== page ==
Artists like the Four Seasons, Grand Funk Railroad, Bruce Springsteen, Bon Jovi, and Jersey Boys have sung similar songs all embodying the same message. “Walk like a Man.”
As I listen again to these familiar and unfamiliar lyrics, I can’t help noticing how each song refers to a father, mentor, or man giving guidance. The storyteller/songwriter initially rejects their advice, but it ultimately proved valuable.
It’s been said that “Art imitates life,” or better yet, “Art reflects life.” Either way, every day I see and hear the truth taught in these lyrics. Moreover, that truth is all too many men don’t know how to “walk” like a man. No one has mentored or modeled healthy masculinity for them. So, they’ve learned to “act” like men. Often trying on a variety of masks to hide their ignorance and insecurities.
Maybe you can identify. These masks prevent your peers and the public from seeing your true self. They enable you to hide your hurts, fears, insecurities, and ignorance. With no manual, script, director, or healthy man to guide you, you’ve perfected the act, even though you know it’s not who you really are or who you want to be.
Thus, you perfect the art of being a “pretender.” You pretend to be whom or what you think others expect you to be. Pretending to be tough, strong, rugged, formidable, and capable, knowing deep down that you’re not. Hiding the truth that you’re flying by the seat of your pants, hoping you’ll catch some new insights that will show you how to become the man you know you could be. Sound familiar?
Here are some masks that may be intimately familiar to you:
Player Prideful Clown Callus Aloof
Unapproachable Shallow Violent Angry Sex-machine
Practical Joker Playboy Comedian Intimidating Loner
Fearless Bad-ass Strong Arrogant Powerful
Judgmental Self-righteous Insensitive Pretender Tough Guy
Perhaps you could add a few more of your own.
Learning to recognize these masks is the first critical step toward removing them. So, here’s my challenge to you. Grab a pen and some paper. Identify and write down all the masks you have felt compelled to wear during your lifetime. In what ways has each mask helped you pretended to be someone or something you knew you weren’t? Identify when and where you still feel the need to wear these masks today.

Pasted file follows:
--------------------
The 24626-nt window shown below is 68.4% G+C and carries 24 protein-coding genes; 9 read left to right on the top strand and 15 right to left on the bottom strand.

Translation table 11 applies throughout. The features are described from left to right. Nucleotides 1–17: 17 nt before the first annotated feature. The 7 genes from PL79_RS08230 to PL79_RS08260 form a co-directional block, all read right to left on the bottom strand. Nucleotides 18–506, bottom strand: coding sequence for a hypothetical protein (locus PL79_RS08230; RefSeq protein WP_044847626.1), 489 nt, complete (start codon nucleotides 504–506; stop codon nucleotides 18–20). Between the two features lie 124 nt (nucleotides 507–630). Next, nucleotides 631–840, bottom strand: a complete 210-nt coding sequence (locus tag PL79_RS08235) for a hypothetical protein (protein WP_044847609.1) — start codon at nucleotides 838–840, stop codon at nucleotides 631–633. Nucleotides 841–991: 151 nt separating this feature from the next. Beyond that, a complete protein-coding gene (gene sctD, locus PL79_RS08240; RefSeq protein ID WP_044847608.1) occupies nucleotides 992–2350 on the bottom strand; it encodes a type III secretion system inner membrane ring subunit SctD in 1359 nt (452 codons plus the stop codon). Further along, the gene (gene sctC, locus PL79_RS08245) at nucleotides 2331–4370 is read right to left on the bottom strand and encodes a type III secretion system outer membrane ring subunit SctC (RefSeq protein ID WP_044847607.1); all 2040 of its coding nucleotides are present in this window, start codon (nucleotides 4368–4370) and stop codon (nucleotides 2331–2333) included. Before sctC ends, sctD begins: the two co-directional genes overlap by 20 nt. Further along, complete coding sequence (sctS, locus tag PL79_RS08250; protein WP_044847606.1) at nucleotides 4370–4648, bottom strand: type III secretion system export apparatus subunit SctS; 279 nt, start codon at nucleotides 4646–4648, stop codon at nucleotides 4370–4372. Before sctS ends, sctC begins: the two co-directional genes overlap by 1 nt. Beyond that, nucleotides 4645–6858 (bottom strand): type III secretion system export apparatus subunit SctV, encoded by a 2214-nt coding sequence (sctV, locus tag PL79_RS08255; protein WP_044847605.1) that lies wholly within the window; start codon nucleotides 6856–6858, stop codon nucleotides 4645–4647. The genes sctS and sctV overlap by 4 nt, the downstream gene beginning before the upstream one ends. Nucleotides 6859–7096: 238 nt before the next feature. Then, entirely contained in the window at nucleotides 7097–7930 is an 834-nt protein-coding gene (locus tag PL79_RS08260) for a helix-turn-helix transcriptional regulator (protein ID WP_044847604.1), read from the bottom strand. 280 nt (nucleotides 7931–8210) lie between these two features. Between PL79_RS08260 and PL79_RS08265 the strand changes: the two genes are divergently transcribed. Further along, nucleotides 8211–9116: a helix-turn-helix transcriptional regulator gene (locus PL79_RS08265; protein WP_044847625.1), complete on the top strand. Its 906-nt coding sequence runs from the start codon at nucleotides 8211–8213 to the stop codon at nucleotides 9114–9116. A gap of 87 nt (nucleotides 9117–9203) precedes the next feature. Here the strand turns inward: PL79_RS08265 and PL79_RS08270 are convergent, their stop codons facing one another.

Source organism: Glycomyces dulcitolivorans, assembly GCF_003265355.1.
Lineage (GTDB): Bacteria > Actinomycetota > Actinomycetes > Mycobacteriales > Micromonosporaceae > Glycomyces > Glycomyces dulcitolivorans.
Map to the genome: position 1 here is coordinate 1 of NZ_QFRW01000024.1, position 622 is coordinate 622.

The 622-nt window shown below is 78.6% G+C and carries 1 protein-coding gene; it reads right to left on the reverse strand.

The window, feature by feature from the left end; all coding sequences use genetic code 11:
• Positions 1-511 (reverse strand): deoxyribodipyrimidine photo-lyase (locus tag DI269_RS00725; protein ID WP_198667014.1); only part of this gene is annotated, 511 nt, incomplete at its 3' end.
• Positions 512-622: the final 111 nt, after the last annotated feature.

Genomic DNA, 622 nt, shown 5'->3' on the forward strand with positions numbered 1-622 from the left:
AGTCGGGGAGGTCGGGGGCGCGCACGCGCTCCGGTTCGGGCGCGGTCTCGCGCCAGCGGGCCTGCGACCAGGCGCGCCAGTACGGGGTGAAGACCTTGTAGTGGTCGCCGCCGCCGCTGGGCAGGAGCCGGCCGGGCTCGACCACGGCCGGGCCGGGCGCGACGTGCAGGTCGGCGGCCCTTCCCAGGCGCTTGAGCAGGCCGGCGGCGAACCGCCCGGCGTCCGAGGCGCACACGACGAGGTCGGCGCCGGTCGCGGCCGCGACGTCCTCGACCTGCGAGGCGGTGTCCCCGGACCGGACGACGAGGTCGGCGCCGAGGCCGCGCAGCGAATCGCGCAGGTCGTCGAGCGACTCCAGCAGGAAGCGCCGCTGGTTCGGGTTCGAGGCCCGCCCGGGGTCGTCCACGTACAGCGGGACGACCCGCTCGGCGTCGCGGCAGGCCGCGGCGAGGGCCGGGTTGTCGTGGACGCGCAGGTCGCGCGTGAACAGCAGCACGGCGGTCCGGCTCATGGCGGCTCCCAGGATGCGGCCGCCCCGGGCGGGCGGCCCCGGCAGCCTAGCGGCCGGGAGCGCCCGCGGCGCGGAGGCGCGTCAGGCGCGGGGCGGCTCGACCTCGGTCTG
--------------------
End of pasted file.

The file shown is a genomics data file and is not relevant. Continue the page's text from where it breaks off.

Lastly, write down how difficult you think it will be for you to remove all these masks and be emotionally honest in your relationships. I know that this is a tough thing to ask, but vital if you want to stop “acting” like a man.
Be mindful that “acting” like a man perpetuates a culture that compels you to compare and compete with other men. This is a tainted culture that discourages men from having deep, meaningful relationships with other men or mentors. Sad to see, isn’t it?
In part 2 of this blog post, I’ll show you how to eliminate the need for masks. I’ll show you how to develop new and enduring skills that will enable you to become more confident, approachable, and intimate in all your relationships.
If today’s blog was encouraging to you, take sure you sign up to receive blogs every Tuesday and Thursday. TransformingFamilies.org was created to enable you to discover and develop authentic, healthy intimacy in all your relationships.
FYI: I also provide one-on-one coaching, if you would like to improve your relationships, or you want someone to talk to, e-mail me at ‘firstname.lastname@example.org’, and we’ll schedule a time to connect. My hope for you is that through these blogs, references, and resources, God will transform you from being bruised or broken to an abundantly blessed man.
You offer some accurate and sadly powerful observations. We truly need to recruit a large cadre of healthy males of all backgrounds and ages to help mentor younger males to grow into resilient nurturing and responsible men, fathers and citizens.